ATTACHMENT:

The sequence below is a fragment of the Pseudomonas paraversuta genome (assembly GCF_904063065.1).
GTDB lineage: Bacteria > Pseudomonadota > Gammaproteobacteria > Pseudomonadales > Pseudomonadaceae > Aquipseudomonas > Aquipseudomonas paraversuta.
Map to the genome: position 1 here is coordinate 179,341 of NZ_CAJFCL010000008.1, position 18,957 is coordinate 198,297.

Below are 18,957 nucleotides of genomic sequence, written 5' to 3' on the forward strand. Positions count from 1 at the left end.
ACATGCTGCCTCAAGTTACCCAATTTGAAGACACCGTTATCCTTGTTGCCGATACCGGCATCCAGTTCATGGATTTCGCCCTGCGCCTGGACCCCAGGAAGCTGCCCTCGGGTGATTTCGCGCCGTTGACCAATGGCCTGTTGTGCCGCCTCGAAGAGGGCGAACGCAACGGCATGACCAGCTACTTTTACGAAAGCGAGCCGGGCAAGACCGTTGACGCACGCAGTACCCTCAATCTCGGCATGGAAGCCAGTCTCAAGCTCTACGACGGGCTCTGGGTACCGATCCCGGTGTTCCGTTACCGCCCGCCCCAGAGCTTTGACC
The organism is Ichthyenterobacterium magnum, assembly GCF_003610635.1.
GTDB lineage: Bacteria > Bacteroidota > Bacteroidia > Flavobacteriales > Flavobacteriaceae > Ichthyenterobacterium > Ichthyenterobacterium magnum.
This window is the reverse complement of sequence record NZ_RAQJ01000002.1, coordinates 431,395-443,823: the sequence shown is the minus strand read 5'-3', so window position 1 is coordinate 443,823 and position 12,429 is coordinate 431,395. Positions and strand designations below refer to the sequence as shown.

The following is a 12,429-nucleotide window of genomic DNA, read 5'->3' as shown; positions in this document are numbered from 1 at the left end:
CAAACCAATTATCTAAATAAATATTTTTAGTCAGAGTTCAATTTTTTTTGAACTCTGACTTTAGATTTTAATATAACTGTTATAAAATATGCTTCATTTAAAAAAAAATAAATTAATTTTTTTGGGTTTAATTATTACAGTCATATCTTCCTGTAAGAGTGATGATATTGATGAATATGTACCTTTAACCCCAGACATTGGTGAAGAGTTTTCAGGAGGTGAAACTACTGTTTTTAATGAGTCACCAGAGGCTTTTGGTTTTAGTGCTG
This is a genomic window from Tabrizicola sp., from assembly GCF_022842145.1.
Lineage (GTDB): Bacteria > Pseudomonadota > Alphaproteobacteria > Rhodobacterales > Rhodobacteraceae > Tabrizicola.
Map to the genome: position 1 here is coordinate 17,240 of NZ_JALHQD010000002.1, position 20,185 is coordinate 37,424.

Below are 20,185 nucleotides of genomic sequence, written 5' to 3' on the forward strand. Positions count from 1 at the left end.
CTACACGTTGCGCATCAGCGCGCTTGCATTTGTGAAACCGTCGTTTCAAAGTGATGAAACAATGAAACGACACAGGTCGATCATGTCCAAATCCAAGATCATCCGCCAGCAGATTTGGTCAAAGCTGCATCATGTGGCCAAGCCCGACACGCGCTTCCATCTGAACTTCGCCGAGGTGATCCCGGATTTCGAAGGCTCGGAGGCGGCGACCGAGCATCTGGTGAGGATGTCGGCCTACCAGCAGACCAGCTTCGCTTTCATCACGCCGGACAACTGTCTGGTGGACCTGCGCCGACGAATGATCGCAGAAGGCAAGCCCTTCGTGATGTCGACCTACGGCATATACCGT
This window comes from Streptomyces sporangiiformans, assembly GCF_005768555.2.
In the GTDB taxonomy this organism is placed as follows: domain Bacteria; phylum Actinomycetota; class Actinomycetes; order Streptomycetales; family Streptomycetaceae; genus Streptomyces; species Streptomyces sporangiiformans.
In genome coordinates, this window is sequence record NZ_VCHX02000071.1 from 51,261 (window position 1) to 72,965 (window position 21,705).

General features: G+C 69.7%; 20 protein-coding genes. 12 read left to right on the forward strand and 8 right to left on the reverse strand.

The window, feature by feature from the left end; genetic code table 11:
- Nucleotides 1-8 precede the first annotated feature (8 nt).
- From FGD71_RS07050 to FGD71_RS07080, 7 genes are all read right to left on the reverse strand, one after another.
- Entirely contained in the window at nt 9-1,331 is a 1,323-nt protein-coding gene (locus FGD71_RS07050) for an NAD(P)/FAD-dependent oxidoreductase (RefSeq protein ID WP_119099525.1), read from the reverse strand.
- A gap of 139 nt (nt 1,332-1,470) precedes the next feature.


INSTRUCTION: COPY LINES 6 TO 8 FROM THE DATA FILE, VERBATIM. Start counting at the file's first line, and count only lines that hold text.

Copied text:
The organism is Ichthyenterobacterium magnum, assembly GCF_003610635.1.
GTDB lineage: Bacteria > Bacteroidota > Bacteroidia > Flavobacteriales > Flavobacteriaceae > Ichthyenterobacterium > Ichthyenterobacterium magnum.
This window is the reverse complement of sequence record NZ_RAQJ01000002.1, coordinates 431,395-443,823: the sequence shown is the minus strand read 5'-3', so window position 1 is coordinate 443,823 and position 12,429 is coordinate 431,395. Positions and strand designations below refer to the sequence as shown.